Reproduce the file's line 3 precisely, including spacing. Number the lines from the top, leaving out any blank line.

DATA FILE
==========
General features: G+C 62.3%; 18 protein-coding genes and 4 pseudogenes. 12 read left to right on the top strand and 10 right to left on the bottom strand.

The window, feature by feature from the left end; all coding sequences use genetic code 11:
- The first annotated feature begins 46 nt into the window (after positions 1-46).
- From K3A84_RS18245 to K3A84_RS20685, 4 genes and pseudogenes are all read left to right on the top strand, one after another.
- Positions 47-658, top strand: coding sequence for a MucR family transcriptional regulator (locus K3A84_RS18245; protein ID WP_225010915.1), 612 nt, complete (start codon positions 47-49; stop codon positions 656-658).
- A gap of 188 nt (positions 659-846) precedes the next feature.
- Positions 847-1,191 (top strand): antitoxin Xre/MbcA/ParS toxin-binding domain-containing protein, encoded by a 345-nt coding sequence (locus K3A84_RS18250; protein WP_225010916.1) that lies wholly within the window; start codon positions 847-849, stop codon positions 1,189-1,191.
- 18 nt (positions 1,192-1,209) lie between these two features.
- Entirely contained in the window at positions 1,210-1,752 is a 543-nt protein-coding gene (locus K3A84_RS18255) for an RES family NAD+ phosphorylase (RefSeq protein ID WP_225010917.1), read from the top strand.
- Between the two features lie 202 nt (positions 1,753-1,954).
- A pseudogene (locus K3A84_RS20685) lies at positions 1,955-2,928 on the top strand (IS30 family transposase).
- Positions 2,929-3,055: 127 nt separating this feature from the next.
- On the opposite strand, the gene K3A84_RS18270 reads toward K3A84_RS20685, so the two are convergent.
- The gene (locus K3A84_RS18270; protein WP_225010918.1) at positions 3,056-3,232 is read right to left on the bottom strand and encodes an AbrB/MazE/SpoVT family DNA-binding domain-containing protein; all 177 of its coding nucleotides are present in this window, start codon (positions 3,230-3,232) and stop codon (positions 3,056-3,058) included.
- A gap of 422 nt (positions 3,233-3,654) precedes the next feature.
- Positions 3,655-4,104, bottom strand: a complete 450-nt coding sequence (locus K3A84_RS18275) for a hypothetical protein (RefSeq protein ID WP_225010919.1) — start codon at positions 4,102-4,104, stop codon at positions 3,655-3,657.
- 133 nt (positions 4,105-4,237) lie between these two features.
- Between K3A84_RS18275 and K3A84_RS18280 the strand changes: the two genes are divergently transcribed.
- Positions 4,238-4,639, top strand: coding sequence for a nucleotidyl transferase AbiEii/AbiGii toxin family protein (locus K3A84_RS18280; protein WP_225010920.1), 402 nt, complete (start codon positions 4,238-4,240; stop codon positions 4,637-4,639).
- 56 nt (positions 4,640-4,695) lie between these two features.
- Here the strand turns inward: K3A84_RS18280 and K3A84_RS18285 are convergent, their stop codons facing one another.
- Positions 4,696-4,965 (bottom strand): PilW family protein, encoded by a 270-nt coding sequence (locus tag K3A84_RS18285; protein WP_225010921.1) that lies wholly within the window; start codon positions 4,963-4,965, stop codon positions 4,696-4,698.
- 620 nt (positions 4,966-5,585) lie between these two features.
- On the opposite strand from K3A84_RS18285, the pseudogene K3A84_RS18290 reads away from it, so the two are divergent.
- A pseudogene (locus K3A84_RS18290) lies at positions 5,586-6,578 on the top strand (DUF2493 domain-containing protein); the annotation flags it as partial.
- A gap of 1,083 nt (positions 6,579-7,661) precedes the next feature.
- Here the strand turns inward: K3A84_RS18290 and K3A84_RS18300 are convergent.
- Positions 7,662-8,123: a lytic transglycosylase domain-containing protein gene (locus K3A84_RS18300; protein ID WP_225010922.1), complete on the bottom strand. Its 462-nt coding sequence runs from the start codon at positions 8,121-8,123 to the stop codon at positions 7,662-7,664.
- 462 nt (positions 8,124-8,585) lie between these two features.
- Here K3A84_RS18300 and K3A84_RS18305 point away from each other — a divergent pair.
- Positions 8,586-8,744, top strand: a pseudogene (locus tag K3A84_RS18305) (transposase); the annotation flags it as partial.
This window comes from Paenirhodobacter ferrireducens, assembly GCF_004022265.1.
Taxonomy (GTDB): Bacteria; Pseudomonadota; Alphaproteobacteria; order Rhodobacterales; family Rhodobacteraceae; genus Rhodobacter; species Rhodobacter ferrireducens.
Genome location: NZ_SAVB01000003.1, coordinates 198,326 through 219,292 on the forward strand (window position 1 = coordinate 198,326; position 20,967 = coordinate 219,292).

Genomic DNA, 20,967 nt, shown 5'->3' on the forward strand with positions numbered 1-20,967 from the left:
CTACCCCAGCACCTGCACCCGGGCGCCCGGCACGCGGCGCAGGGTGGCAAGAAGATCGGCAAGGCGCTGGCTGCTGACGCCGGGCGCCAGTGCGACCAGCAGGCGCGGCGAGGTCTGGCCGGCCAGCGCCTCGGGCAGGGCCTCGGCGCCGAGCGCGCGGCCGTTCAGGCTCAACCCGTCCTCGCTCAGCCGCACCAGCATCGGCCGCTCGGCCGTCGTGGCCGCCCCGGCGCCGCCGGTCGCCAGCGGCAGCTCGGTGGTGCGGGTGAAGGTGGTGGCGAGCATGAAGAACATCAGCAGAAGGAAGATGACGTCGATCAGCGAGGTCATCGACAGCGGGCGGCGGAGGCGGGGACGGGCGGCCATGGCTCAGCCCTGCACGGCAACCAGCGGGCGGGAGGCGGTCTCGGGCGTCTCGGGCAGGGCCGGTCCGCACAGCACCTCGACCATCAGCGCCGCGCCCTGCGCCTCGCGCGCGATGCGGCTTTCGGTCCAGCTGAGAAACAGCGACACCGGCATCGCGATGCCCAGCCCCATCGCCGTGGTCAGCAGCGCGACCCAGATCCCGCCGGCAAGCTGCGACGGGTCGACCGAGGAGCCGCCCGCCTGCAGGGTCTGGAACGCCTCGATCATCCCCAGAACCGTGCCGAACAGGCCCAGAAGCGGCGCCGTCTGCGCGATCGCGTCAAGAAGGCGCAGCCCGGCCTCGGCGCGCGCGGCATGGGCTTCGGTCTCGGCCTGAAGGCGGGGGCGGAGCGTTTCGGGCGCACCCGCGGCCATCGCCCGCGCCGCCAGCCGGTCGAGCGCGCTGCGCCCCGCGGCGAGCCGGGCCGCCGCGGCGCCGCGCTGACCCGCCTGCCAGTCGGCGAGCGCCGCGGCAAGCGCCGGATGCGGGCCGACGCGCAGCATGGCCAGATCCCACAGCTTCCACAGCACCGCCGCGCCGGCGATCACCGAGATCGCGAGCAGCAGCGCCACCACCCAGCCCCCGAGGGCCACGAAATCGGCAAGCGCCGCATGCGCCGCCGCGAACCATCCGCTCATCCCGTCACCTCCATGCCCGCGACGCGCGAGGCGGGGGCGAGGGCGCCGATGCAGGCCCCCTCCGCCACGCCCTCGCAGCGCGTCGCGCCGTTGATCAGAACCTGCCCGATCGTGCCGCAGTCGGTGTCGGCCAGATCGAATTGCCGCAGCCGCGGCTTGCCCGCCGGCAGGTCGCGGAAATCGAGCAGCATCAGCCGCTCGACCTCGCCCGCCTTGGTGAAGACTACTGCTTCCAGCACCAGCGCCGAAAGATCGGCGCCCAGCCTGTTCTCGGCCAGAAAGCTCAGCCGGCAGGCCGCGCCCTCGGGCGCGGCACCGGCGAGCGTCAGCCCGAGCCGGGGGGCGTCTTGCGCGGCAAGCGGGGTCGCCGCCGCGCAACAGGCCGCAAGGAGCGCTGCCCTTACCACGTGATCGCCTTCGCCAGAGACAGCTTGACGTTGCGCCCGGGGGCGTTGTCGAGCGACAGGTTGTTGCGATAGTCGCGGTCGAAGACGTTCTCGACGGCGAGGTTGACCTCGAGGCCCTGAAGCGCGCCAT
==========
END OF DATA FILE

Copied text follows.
- The first annotated feature begins 46 nt into the window (after positions 1-46).